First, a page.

The court of appeal held patients should not be viewed incapable of understanding medical matters, society has change capable adults are able to make autonomous decisions to determine their future. Likewise therapeutic privilege should not be abused in deciding what and how much to tell patients we need to ensure we support patients in their choices. Nurses more than ever need to ensure the duty we owe our patients is fully met the NMC Code Professional Conduct (2015) now specifies a duty of candour to patients. This encourages an open and honest relationship in all matters therefore when patients ask specific questions nurses have a duty to answer within their scope of experience. Following Montgomery (2014) nurses are required to consider what the average patient would want to know about treatment and the material risk, what a reasonable person in a given situation would want to know about any risks involved in treatment or should know. The nurse is required to provide enough information for the patient what significance to give these risks in light of their own values beliefs and desire to determine their own future this can only work if patient and nurse work in close partnership. This goes in hand with NMC code (2015) standard 2 to listen to people respond to concerns
In class, we’ve discussed a lot of things during our group discussion. First, we discussed the professional nursing responsibilities of this case. We said that nurses job is to educate the patients so they don’t have to come back; they can’t be judgemental no matter what the situation is; they have to report certain evidences even if the patient doesn't want us to; we can provide the information to the client’s authorities (not just anyone); and we need to look and observe the patient for verbal and nonverbal clues. Second, we discussed the nursing ethical implications for this case. We said that nurses should always respect the patient's decisions; need to provide the same, equal, and quality care for all patients; don’t always make assumptions; take patient’s values to consideration; to ask patients who they are comfortable with visiting them during their stay; always provide all the information to the patient; and remember to keep boundary, know what information to give and what not to give. Then we discussed elements of the nurse patient relationship we think are
There are a number of legal and ethical duties expected of nurses. Most of these involve care for patient’s autonomy and confidentiality despite the medical care. Failure to act regarding these can give rise to liability. One aspect of Patient’s autonomy involves giving or withholding his consent about treatment. This paper takes into account ‘consent’ as the aspect of law regarding nursing.
A nurse faced with this type of situation may seek advice from the institution’s ethics committee in order to determine the appropriate course of action. An ethics committee may be composed of clinical personnel as well as non-clinical personnel. The committee most likely has and ethical consultant available as well to guide the decision making process. The role of an ethics committee in the clinical setting is to provide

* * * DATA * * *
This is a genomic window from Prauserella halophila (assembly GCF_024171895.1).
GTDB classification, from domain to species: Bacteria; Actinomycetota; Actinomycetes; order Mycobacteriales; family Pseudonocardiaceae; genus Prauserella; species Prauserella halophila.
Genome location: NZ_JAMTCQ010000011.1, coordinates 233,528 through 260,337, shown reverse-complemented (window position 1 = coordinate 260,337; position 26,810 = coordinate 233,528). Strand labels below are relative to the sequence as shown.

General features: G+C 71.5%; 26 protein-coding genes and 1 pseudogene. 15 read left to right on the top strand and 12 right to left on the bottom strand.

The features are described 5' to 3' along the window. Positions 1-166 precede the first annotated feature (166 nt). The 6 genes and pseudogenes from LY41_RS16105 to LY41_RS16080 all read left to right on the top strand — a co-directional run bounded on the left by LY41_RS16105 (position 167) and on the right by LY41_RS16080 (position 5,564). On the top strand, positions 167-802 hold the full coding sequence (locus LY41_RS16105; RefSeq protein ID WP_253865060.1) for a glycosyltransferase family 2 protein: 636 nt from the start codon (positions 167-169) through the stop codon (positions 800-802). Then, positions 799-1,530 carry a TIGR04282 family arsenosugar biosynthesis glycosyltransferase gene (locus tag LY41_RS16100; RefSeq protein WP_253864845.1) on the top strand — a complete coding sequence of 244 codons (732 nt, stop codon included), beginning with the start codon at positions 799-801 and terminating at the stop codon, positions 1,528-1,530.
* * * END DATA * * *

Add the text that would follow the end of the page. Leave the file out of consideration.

Ethical principals are the seed of which nursing flourishes from. Many ethical principals were involved and dishonored in this case such as, justice, autonomy, beneficence, non-maleficence, confidentiality and fidelity (Burkhardt et al., 2014). I believe justice was the main principal involved as the entire ethical predicament was revolved around unjust behavior and treatment of the residents. The residents were treated poorly and given unequal rights as a causation of their illnesses. Autonomy, an essential piece of human rights was also being violated in this ethical dilemma. The residents did not have any choice or independence in their care or how they were being treated. Beneficence and non-maleficence are significant dynamics of this ethical situation, as the health care providers needed to reflect on how they can have the maximum benefit while diminishing possible damage to the residents (Burkhardt et al., 2014). Our actions as nurses should always be beneficent and non maleficent, continuously being kind, compassionate and doing what is in their best interest as well a removing and preventing harm. Confidentiality is a key component of nursing and it was blatantly being violated as the health care
Nurses are subject to a plethora of legal, ethical, and professional duties which can be very challenging on a day to day basis. Some of these duties include respecting a patient 's confidentiality and autonomy, and to recognize the duty of care that is owed to all patients. As nurses our duties are always professional; however there are legal implications if these duties are breached. We also must consider when it is okay as nurses to breach these duties and therefore ethical issues arise. As nurses one of our main priorities is to advocate for our patients, without our own personal feelings on the matter taking over.